Edmonton Humane Society hosts first trap-neuter-return clinic to help address feral cat overpopulation
The humane society in Edmonton hosted its first trap-neuter-return clinic Saturday as it works with the Canadian Animal Task Force to help address feral cat overpopulation in Alberta.
Eighty-nine cats were part of the clinic, including 58 adults and 31 kittens. They were located at one rural property northeast of Edmonton.
Each of the adult cats part of the clinic will be spayed or neutered and then returned to the colony after they have recovered.
Kittens, who are more likely to be socialized, will be hosted at the humane society until they can be spayed or neutered. They will then go up for adoption.
“We want to make sure that the animals that are living in our community are health and safe, and that we are protecting the wildlife and the rest of the environment,” Liza Sunley, CEO of Edmonton Humane Society said.
“Events like this help us humanely provide that spay and neuter service,” she added.
All the cats from the colony are healthy, Sunley said. They were trapped on Friday, will undergo surgery on Saturday, and be released as early as Sunday.
On top of being spayed or neutered, each feline gets a permeant ID, is treated for parasites, and vaccinated.
The Edmonton Humane Society became aware of the feral cat colony in conjunction with the Canadian Animal Task Force.
“We were really grateful that we could support this,” Sunley said. “It’s a big effort.”
Sunley added that they are aware of many rural feral cat colonies throughout the region.
“We’ve been working with our partners with the Canadian Animal Task Force who work specifically in this area to help us identify where those colonies are and how we can be involved in solving this problem.”
FERAL CAT OVERPOPULATION AN ISSUE ACROSS CANADA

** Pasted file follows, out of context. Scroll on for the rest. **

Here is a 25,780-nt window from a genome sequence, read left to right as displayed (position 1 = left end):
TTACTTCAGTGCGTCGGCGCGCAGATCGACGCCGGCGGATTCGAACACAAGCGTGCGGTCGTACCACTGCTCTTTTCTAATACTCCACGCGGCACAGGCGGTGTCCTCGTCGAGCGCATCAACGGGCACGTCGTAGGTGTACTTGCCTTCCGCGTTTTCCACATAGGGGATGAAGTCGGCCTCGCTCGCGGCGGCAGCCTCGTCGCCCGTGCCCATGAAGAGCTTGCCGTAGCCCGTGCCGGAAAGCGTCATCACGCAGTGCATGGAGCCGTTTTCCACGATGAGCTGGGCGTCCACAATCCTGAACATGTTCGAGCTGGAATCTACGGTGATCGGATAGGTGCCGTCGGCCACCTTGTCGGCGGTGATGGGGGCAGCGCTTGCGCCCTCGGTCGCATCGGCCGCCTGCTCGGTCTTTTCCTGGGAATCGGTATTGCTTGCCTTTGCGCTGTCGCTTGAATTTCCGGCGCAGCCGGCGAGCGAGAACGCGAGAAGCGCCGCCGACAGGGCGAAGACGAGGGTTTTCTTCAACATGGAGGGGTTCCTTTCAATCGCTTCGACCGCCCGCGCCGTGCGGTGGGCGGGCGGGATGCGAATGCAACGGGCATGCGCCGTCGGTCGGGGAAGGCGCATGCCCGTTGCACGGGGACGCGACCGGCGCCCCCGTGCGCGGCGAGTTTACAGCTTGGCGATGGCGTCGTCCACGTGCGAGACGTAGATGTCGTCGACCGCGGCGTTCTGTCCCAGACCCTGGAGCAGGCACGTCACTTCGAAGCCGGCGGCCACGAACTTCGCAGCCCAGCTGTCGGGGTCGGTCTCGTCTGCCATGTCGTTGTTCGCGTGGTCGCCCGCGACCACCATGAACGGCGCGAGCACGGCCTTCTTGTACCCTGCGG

“Most people recognize the importance of spaying and neutering their animals but when they’re caring for a large volume of feral animals there’s several barriers preventing people to get their animals in,” said R.J. Bailot, executive director and co-founder of the Canadian Animal Task Force.
“Right now throughout Canada we see there is a cat issue,” he added. “Shelters are usually at capacity, they become a nuisance to neighbouring properties, and then of course there’s the health issues. When cat’s go without veterinary care, we see a lot of health issues.”
Bailot said that before running a trap-neuter-return clinic, the Canadian Animal Task Force ensures the cats have safe place to return to.
While this is the first collaboration between the task force and the humane society in Edmonton, Bailot added that they’ve worked throughout the province before. The task force has spayed and neutered more than 15,000 animals since its inception in 2007.
“We work in very remote areas and into urban settings, because there is a cat issue in every part of the province,” he said.
According to Bailot, the task force receives three requests a week for their assistance with feral cat colonies.
“Every two weeks, right now, the Canadian Animal Task Force is doing a clinic,” he said.
All of the work is completed by volunteers and driven by donations to the Canadian Animal Task Force and any collaborating partners, like the Edmonton Humane Society.
Running a clinic costs anywhere from $5,000 to $20,000.
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